Documentary is simply defined as presenting facts objectively without editorializing or inserting fictional matter, as in a book or film. Honestly, presenting facts objectively is a tough thing to do for a documentary filmmaker. Heck, Michael Moore has made a career of using outright lies to push an agenda in his documentaries. A truly great documentary filmmaker presents the subject matter free of his own prejudices. With emotion that encases you for days afterward, director Andrew Jarecki truly shines Capturing the Friedmans.
The Friedmans first strike you as a traditional suburban family: Arnold Friedman the school teacher, his wife Elaine, the stay-at-home mom, and their three children David, Seth, and Jesse. Along with being a teacher, Arnold begins one of the first computer courses in the Long Island area back in the mid 80s. Helping him teach this course out of their home is his 18 year old son, Jesse. The image of their traditional nuclear family is shattered when both father and son, Jesse, are charged with many counts of child molestation.
Jarecki weaves interviews with family members, primarily David, with home videos that show how this once normal family was shaken to the core by accusations and aftermath. During the entire ordeal, the family kept making home videos that capture their complete deterioration and inability to cope. I cannot put into words how emotionally gripping these home videos are, to watch a family just implode is disturbing.
Equally moving is Jarecki’s presentation of this truly complex story. Arnold definitely had a weakness for little boys in pornographic magazines. Disgusting as that is, does that mean he committed the almost absurd crimes he was accused of? Jarecki interviews cops who, at best, just ignored facts and went all alone on accusations by children; Accusations that were sometimes coerced and sometimes “found” while under hypnosis.
Strangely, I found myself waiting for the shoe to drop when Arnold and Jesse would be exonerated or proven innocent. That moment had to come right? It never happened nor did Jarecki try to convince us it should. For every moment of doubt presented, a moment with Arnold admitting to having molested a child previously appears. I caught myself yearning for a truth that may or not exist. He definitely was a pedophile but was he guilty of the outlandish crimes labeled against him? The courts said yes but Jarecki allows the viewer to make his own assumption.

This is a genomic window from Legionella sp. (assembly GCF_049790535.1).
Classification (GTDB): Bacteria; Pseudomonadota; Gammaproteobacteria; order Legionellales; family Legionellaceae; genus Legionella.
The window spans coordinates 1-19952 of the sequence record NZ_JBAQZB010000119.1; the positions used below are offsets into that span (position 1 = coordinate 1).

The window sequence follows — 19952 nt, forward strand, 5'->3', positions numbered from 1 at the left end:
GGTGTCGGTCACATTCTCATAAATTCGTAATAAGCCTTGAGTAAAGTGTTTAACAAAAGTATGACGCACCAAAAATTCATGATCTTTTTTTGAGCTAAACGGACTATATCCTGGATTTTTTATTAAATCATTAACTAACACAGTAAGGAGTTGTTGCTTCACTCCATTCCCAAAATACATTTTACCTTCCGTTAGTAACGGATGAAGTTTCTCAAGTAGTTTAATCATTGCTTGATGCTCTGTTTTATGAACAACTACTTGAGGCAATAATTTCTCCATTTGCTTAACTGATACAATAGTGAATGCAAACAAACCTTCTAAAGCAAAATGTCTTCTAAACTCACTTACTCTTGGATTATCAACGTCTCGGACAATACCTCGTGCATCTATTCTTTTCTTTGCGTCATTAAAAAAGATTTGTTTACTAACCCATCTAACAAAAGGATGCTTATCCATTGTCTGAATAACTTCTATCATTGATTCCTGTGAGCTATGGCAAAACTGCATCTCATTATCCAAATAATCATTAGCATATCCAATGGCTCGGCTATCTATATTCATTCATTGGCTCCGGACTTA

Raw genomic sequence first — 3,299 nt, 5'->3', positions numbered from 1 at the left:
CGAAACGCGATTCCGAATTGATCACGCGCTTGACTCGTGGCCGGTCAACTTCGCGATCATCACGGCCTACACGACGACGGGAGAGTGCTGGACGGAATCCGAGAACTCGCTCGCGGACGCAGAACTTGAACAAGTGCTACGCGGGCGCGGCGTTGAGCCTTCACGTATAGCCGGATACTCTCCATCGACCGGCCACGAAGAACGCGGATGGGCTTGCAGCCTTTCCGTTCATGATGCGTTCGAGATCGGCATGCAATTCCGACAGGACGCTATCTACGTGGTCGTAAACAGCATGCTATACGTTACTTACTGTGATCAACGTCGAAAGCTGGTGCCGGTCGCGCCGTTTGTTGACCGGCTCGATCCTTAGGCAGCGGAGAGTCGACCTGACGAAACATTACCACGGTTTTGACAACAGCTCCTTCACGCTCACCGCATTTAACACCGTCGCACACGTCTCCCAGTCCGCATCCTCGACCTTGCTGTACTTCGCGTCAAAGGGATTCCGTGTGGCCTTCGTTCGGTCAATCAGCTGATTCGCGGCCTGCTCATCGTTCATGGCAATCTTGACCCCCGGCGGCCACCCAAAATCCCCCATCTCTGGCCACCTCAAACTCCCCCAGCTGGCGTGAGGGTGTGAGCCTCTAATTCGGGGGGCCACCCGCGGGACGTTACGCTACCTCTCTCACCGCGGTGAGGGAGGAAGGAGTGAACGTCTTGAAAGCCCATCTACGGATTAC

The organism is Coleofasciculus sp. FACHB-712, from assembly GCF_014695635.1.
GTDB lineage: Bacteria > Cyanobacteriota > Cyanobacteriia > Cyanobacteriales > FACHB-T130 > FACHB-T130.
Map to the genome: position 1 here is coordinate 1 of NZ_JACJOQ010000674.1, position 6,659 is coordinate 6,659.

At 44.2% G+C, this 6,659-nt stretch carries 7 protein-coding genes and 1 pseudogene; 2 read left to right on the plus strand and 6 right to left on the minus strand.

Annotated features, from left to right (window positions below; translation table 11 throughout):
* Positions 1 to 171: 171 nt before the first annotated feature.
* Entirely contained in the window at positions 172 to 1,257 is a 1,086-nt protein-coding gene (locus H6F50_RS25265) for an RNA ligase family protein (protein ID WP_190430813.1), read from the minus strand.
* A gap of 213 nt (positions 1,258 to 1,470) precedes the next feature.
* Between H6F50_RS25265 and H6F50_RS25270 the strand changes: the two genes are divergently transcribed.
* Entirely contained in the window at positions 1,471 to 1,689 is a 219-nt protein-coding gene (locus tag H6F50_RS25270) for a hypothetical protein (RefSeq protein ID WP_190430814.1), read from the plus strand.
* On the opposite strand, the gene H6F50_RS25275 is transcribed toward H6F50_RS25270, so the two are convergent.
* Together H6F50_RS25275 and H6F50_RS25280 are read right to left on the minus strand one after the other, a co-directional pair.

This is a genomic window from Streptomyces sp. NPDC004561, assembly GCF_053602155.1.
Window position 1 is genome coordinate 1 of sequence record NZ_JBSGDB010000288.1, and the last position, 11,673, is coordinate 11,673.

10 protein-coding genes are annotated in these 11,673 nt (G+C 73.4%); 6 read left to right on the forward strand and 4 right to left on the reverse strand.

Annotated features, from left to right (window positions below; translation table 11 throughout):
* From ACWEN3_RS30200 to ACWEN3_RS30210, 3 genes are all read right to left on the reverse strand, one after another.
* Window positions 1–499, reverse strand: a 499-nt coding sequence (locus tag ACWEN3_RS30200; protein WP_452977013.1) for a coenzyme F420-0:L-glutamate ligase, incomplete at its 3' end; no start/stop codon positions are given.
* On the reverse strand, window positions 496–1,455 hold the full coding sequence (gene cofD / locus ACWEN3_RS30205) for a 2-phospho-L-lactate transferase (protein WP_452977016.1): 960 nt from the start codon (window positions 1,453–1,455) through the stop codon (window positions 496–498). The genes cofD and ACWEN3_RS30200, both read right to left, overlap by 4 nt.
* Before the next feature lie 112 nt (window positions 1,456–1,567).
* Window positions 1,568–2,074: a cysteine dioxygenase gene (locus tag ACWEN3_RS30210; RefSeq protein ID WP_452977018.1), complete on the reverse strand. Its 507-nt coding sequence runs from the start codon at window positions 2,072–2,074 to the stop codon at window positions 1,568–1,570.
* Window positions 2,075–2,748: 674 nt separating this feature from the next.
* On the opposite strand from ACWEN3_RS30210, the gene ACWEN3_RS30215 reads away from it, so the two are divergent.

I thought I was watching Capturing the Friedmans and the effects on the family; Unbeknownst to me, I myself became captured by the documentary, and its emotional grip on me hasn’t diminished. It’s funny when a great filmmaker makes me wish it was in the hands of a less responsible director like Michael Moore. I wanted the facts and sadly, that is what Andrew Jarecki gave me.
A documentary is not a place where great extras are usually present. Capturing the Friedmans does deliver some interesting footage, however. Primarily we get to see some of the home videos that didn’t make the documentary. Along with that home video footage, you can also see some heated debates captured by the filmmaker. The most interesting extras are a short film about Jesse Friedman’s life now (the short film that led Jarecki to this story) and a Charlie Rose interview with Jarecki. Also, if you want to see New York’s finest at their best, you can see them having an altercation at the New York premiere of the movie. I guess the truth of their actions on screen was tough to stomach.
I’m not sure I would purchase this DVD. I don’t know if I could stand a second viewing. That makes it hard to completely recommend watching Capturing the Friedmans even if it is an outstanding piece of filmmaking. Will I ever be emotionally read to see it again?